Mariners' Cora Elated With Brother's Promotion

Tears came to Joey Cora when he heard the news Thursday night, but the Seattle Mariner second baseman quickly composed himself.

He had a call to make.

Cora phoned his mother in Puerto Rico to confirm that his younger brother, Alex, had been called up by the Dodgers. Then the tears resumed.

"It was 1 a.m. [in Puerto Rico] when I called her, so I knew it was true if she was still up," Cora said. "She told me, 'Yes, he's going to the Dodgers.' That was a great feeling."

The Dodgers purchased the contract of Cora, a shortstop at triple-A Albuquerque, Thursday to replace injured outfielder Todd Hollandsworth on the 25-man roster. Cora reported to the team Friday and dressed but didn't play in the Dodgers' 4-0 loss to the Mariners in interleague play.

"[Joey] called me last night, and I've never heard him so happy," Alex said.

Joey played in the All-Star game last season, and he was a key member of the Mariners' American League West Division-winning teams in 1995 and '97. But he said that Alex's promotion is the finest moment in his nine-year major league career.

"This is the best news I've ever had in the big leagues, because I never thought this day would happen while I was still playing," Joey said.

Joey, 33, believed Alex, 23, would play in the major leagues someday, but he said the timing of his younger brother's arrival has surprised him.

"It never even crossed my mind until recently," Joey said. "I would watch him play all the time in college [at the University of Miami], but I just didn't think about him getting here in time.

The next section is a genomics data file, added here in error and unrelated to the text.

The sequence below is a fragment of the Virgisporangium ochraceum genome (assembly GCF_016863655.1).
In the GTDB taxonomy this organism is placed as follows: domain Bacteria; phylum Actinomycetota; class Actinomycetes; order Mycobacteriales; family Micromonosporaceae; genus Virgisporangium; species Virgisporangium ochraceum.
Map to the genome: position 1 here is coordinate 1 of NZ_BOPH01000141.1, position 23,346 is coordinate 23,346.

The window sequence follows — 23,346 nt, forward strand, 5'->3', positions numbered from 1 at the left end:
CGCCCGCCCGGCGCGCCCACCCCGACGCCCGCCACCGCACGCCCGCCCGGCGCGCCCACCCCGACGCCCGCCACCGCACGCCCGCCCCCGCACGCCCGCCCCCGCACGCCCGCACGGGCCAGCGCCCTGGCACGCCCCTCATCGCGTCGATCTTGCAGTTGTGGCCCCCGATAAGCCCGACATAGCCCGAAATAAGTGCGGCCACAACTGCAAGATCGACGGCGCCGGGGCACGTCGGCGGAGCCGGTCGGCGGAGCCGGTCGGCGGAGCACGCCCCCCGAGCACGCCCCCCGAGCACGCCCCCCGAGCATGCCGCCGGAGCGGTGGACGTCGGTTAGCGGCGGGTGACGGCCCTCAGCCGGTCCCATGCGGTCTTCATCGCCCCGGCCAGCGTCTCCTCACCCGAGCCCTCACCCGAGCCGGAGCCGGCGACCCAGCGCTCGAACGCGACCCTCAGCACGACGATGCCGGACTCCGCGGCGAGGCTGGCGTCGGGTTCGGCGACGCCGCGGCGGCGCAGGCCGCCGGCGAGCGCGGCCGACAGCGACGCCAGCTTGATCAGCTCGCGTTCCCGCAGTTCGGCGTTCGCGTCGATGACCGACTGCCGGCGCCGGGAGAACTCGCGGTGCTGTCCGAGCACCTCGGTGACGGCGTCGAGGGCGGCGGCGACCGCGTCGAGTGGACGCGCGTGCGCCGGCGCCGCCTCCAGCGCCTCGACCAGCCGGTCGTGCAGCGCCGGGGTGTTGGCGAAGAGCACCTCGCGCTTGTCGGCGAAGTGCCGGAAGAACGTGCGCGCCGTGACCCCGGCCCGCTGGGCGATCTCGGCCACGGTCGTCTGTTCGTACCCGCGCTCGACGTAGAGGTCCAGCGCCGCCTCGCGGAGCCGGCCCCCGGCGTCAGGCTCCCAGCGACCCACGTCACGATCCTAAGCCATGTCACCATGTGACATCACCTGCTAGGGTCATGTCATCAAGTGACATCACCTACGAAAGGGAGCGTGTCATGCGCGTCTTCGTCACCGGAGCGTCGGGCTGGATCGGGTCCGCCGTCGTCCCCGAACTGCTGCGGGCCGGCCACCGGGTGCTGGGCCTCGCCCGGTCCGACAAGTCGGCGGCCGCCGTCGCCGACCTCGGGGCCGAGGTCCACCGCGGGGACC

"Then when he got to triple-A this year, I started to think it could happen."

In 51 games with the Dukes this season, Alex batted .232 (42 for 181) with three home runs and 18 runs batted in. He is considered to be an excellent defensive player who has an above-average arm.

The Dodgers selected Cora in the third round of the 1996 free-agent amateur draft, and he batted .257 and .234, respectively, in his first two seasons of professional baseball. He was a nonroster invitee to spring training the last two years.

Although Joey is overjoyed about Alex's promotion, he is also saddened because their father, Jose, is not here to see Alex play. He died in 1989, but Joey said he knows their father is watching.

"I'm sure he's very proud," Joey said. "And I guarantee he's having a ball right now."


Mariner officials got cold feet and declined the Dodgers' final offer Tuesday that would have sent all-star pitcher Randy Johnson to Los Angeles.

As a result, the disgruntled left-hander said Wednesday he would not speak with reporters for the remainder of the season. But he made an exception Friday when asked about the USC baseball team's performance in the College World Series.

The Trojans qualified to play Arizona State for the title today by defeating two-time defending champion Louisiana State, 7-3, at Omaha.

"I'm real happy for them," said Johnson, who pitched for USC from 1983-85. "It's kind of nice to hear about the baseball team, even though football is still the big thing."




(1-4, 5.68 ERA)




(5-2, 3.73 ERA)

Seattle Kingdome, 1 p.m.

TV--Channel 11. Radio--AM 1150, KWKW (1330).

* Update--Mlicki, acquired Thursday in the Hideo Nomo trade, is being rushed into service. Rookie Dennis Reyes was scheduled to start today in Nomo's spot in the rotation, but team officials prefer the four-year veteran Mlicki in that role. Mlicki didn't have much time to get acclimated, but he's not complaining. "Any time you get traded, that means you're wanted," he said. "That's a good feeling, and I just want to get going."

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